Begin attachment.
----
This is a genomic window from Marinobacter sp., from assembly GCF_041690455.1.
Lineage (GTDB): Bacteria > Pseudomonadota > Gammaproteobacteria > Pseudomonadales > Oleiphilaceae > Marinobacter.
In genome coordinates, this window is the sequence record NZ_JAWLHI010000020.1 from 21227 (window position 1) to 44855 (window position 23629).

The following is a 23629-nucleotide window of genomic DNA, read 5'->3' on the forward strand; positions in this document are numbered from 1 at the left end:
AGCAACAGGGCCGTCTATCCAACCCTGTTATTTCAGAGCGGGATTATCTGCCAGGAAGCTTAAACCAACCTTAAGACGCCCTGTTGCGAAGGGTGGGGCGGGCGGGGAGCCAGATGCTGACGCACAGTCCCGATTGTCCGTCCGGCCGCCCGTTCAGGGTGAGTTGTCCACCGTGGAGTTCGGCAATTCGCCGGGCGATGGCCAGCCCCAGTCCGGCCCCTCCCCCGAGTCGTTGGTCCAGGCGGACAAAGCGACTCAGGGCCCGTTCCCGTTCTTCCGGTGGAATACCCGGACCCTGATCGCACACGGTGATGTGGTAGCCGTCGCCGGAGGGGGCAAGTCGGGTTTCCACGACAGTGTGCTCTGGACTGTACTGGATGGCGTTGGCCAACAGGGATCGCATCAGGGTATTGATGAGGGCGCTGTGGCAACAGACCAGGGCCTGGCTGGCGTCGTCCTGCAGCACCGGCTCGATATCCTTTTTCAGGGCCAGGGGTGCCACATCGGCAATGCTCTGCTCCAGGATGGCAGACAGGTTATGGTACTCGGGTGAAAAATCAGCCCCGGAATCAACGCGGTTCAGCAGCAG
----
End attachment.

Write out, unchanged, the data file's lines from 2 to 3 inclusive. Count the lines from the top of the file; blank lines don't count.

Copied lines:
Lineage (GTDB): Bacteria > Pseudomonadota > Gammaproteobacteria > Pseudomonadales > Oleiphilaceae > Marinobacter.
In genome coordinates, this window is the sequence record NZ_JAWLHI010000020.1 from 21227 (window position 1) to 44855 (window position 23629).